Agra Europe; 10/22/2004

Rice exports by Vietnam, the world’s second largest rice exporter, could reach between 3.8-3.9 million tons this year, the Vietnam Food Association (Vietfood) said late last week. This compares to the government’s target of 3.8mt.

“We have been executing export contracts…. we are not restricted by the target,” said Vietfood’s chairman Truong Thanh Phong.

Last month, Vietnam raised its annual export target to 3.8mt from 3.5mt earlier. Last year’s grain shipments totaled 3.82mt. Hanoi sets a rice export target each year to ensure food security. Vietnam has set a preliminary export target of 3.75mt in 2005.

Phong said Vietnamese exporters were holding stocks of 600 000t of rice. Crop harvesting in the Mekong Delta, the country’s largest rice growing area, finished by August before the seasonal floods arrived.

In late July the government banned rice sales for exports after contracts reached the 3.5mt temporary ceiling.

Since the ban was lifted and the shipping target adjusted upwards, traders said exporters have as of the end of last week sealed deals for a combined 200 000t, mostly for Africa, bringing the total contracted volume to 3.7mt.

Strong buying demand

Traders said buying demand for Vietnamese rice continued from Iraq and Iran in the Middle East and several African countries. In Asia, Vietnam’s main export market, South Korea has been seeking between 50 000-100 000t of 15% broken rice from Vietnam, at the more stringent US standards, as food aid to North Korea.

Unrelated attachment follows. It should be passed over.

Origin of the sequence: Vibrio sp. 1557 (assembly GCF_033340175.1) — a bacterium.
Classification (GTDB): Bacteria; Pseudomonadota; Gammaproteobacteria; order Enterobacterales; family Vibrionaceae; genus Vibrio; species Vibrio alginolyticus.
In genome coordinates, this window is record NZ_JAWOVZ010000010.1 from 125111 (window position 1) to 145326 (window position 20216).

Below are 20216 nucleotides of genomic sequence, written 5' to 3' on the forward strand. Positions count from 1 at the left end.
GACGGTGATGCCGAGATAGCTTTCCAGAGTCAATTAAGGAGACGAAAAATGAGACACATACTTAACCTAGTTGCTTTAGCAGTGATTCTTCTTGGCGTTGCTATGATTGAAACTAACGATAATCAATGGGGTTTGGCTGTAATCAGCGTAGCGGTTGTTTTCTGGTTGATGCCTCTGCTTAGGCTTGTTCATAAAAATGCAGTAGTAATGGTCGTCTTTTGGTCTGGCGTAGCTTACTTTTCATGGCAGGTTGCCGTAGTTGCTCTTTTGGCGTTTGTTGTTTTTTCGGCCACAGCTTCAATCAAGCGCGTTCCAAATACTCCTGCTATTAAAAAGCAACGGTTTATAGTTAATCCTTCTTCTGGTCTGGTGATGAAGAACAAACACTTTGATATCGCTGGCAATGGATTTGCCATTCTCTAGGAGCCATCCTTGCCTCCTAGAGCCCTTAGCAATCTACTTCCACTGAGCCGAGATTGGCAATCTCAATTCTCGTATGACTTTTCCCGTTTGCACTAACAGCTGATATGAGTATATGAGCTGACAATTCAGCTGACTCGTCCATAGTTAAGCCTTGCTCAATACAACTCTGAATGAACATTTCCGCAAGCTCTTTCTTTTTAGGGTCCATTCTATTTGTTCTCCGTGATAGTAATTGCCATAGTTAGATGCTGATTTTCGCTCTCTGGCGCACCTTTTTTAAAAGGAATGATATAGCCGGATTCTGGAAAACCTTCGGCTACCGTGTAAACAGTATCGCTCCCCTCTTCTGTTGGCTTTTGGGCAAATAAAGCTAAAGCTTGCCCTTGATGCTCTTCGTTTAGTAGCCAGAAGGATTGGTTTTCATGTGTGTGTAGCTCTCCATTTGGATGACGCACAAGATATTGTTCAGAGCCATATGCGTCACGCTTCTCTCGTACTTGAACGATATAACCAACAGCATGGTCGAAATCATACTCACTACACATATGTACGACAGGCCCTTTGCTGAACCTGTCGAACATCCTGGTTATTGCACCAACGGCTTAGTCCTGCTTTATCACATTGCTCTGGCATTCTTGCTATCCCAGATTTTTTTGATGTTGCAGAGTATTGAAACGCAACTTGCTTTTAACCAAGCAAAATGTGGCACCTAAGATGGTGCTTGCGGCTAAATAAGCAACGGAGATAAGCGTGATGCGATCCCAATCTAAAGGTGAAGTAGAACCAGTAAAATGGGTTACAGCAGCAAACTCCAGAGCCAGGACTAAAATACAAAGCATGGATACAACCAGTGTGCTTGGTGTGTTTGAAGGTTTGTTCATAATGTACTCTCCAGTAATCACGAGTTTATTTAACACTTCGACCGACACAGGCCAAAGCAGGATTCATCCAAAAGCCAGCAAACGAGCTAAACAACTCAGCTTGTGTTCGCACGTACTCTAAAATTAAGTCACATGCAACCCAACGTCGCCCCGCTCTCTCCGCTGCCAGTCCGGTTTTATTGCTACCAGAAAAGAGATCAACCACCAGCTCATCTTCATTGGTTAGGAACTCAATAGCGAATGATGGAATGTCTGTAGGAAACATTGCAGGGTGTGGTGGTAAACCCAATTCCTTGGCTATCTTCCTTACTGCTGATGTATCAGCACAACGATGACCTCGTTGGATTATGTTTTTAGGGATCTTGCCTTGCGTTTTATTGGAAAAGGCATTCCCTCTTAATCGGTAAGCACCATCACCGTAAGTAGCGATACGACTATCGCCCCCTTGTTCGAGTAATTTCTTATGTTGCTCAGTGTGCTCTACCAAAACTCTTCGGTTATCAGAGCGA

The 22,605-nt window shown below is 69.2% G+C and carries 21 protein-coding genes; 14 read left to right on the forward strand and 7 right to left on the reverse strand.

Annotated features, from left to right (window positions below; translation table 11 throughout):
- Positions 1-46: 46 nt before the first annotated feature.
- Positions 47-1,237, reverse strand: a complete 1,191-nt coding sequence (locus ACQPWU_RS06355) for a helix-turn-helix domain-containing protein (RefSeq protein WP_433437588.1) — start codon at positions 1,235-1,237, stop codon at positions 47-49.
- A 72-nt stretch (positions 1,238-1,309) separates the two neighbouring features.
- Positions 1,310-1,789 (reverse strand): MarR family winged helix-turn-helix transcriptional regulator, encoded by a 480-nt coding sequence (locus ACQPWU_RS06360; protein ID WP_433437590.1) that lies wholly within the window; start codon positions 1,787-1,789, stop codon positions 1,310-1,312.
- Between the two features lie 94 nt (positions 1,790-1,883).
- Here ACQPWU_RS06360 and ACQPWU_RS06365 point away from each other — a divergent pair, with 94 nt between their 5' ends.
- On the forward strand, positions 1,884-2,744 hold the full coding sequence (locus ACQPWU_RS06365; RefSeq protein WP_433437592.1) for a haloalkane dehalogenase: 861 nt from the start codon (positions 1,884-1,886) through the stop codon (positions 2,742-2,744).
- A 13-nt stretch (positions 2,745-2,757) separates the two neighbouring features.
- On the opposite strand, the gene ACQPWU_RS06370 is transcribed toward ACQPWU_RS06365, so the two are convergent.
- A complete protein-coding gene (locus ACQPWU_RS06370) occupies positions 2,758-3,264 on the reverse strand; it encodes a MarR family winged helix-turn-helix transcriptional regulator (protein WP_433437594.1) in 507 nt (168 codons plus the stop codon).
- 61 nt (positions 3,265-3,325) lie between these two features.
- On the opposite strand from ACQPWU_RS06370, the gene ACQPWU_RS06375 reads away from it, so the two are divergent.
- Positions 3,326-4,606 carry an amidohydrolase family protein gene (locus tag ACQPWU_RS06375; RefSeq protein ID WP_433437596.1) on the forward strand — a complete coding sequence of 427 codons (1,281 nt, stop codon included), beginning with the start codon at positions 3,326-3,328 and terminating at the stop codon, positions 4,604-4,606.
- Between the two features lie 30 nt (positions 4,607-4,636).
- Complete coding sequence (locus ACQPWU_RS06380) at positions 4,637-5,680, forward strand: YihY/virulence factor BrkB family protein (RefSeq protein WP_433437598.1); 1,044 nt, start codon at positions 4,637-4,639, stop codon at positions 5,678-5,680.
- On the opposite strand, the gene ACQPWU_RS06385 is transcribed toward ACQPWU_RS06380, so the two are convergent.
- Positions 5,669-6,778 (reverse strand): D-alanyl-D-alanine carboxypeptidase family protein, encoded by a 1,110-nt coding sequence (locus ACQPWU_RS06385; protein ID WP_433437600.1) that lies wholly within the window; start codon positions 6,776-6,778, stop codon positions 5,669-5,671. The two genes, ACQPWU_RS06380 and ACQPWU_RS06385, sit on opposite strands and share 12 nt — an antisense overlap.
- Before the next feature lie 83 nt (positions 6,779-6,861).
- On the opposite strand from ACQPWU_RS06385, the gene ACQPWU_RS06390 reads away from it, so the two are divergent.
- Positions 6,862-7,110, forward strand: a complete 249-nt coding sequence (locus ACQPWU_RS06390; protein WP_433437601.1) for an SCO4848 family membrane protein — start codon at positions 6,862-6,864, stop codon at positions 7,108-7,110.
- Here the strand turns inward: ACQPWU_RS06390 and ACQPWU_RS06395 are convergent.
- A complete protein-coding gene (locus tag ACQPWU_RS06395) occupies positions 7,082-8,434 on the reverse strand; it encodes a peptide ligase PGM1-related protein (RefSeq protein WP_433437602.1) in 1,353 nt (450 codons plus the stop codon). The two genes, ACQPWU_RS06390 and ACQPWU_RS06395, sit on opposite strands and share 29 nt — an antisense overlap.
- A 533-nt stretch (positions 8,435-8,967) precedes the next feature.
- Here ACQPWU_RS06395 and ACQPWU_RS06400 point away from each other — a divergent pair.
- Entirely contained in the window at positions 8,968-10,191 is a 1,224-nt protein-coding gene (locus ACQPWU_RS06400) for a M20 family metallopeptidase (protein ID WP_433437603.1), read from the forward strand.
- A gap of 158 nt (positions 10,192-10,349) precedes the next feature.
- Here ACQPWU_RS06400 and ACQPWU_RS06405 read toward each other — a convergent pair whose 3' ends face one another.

Traders said South Korea was discussing the deal with the trade ministry and the state-run Vietnam Northern Food Corporation based in Hanoi.

Vietnam has exported 3.33mt of rice in the first nine months of 2004, down 0.6% on a year earlier, according to government figures. This figure compares with a shipment of 7.31mt exported by Thailand, the world’s top rice exporter, in the same period.

Fragrant rice in demand too

Meanwhile, Vietnamese rice exporters have so far shipped around 100 000 tons of fragrant rice, of which around 90% is Jasmine rice as at mid-October this year, according to the Vietfood. The country previously targeted to sell around 80 000t of fragrant rice this year, up from 36 000t last year.

Vietnamese fragrant rice is sold at prices higher than the normal price, ranging between US$280-340 per ton and up to US$380-420/t for KDM or ST1 rice, Vietfood said.

However, the country is facing several difficulties in export market expansion as Vietnam’s limited fragrant rice volume is not satisfying foreign demand. The quality of Vietnamese fragrant rice also remains unstable.

Vietnam’s major rice importers such as Malaysia, China and Singapore are demanding large volumes of Vietnamese fragrant rice strains Jasmine 85 and VD20. Vietnam now grows around 115 000 hectares of these varieties.

Phong, Vietfood chairman, said that the association has petitioned the ministry of agriculture and rural development to develop intensive fragrant rice cultivation zones for export, focusing on Jasmine strains.

The Mekong Delta region is cultivating around 400 000ha of sticky rice this year, accounting for 40% of the country’s total fragrant rice areas.

COPYRIGHT 2004 Agra Europe Ltd.